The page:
I found myself moving toward the screen. My feet seemed to be treading on air. I felt as if I were floating. I reached the altar, which was higher than my head. The weary, dispassionate face of the priest flashed for a moment across my vision, but after that I saw only his blue-lined sleeves and one corner of the stole. I felt his near presence, smelled the odour of his cassock, and heard his stern voice, and the cheek that was turned toward him began to burn. I lost much of what he said from excitement, but I answered him earnestly, in a voice that sounded to me as if it were not my own. I thought of the lonely Mother of God, and the Disciple, and the crucifixion, and my mother, and wanted to cry and ask for forgiveness.

“What is your name?” asked the priest, laying the stole over my head.

How relieved I now felt, and how light of heart! My sins were gone, I was sanctified. I could enter into Paradise. It seemed to me that I exhaled the same odour as the priest’s cassock, and I sniffed my sleeve as I came out from behind the screen and went to the deacon to register. The dim half-light of the church no longer struck me as gloomy, and I could now look calmly and without anger at Mitka.

“What is your name?” asked the deacon.


“Fedia, what?”

“I don’t know.”

“What is your daddy’s name?”


“And his other name?”

I was silent.

“How old are you?”

“Nine years old.”

On reaching home I went straight to bed to avoid seeing my family at supper. Shutting my eyes, I lay thinking of how glorious it would be to be martyred by Herod or some one; to live in a desert feeding bears like the hermit Seraphim; to pass one’s life in a cell with nothing to eat but wafers; to give away all one possessed to the poor; to make a pilgrimage to Kief. I could hear them laying the table in the dining-room; supper would soon be ready! There would be pickles and cabbage pasties and baked fish–oh, how hungry I was! I now felt willing to endure any torture whatsoever, to live in the desert without my mother, feeding bears out of my own hands, if only I could have just one little cabbage pasty first!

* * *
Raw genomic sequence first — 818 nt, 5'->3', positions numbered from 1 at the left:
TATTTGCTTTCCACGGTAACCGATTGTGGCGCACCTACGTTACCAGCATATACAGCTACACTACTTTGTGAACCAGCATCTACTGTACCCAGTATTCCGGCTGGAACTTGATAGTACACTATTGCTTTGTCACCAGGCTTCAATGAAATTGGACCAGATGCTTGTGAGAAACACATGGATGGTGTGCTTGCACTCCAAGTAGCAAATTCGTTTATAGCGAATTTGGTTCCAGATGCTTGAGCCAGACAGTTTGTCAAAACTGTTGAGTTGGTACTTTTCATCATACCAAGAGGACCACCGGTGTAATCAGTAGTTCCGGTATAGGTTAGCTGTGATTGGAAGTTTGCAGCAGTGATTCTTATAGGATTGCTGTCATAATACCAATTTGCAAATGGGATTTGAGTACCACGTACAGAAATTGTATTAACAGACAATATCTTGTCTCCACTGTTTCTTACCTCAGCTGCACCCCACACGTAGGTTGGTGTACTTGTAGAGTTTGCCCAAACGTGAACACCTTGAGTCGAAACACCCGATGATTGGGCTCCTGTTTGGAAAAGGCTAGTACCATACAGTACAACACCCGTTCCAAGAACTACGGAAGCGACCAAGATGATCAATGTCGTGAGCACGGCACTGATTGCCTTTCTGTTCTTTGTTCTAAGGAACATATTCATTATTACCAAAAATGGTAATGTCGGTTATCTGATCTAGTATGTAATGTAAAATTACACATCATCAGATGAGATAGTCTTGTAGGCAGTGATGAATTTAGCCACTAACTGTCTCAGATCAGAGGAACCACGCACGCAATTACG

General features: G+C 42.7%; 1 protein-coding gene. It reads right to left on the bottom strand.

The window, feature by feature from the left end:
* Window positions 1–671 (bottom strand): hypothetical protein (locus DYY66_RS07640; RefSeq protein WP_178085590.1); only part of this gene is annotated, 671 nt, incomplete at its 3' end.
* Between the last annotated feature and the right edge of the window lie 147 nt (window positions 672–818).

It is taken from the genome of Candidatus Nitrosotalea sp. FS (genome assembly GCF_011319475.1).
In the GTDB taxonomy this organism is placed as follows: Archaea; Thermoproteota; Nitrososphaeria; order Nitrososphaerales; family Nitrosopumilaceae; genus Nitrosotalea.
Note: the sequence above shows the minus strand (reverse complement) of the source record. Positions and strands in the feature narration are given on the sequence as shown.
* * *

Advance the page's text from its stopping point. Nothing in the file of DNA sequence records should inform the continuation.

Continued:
“Purify my heart, O God!” I prayed, pulling the bedclothes up over my head. “O guardian angels, save me from sin!”

Next morning, Thursday, I woke with a heart as serene and joyful as a spring day. I walked gaily and manfully to church, conscious that I was now a communicant and that I was wearing a beautiful and expensive shirt made from a silk dress left me by my grandmamma. Everything in church spoke of joy and happiness and springtime. The Mother of God and John the Baptist looked less sad than they had the evening before, and the faces of the communicants were radiant with anticipation. The past, it seemed, was all forgiven and forgotten. Mitka was there, washed and dressed in his Sunday best. I looked cheerfully at his protruding ears, and, to show that I bore him no malice, I said:

“You look fine to-day. If your hair didn’t stick up so and you weren’t so poorly dressed one might almost think your mother was a lady instead of a washer-woman. Come and play knuckle-bones with me on Easter Day!”

Mitka looked suspiciously at me and secretly threatened me with his fist.

The lady of yesterday was radiantly beautiful. She wore a light-blue dress fastened with a large, flashing brooch shaped like a horseshoe.

I stood and admired her, thinking that when I grew to be a man I should certainly marry a woman like her, but, remembering suddenly that to think of marriage was shameful, I stopped, and moved toward the choir where the deacon was already reading the prayers that concluded the service.

From Russian Silhouettes: More Stories of Russian Life, by Anton Tchekoff, translated from the Russian by Marian Fell. New York: Charles Scribner’s Sons, October, 1915.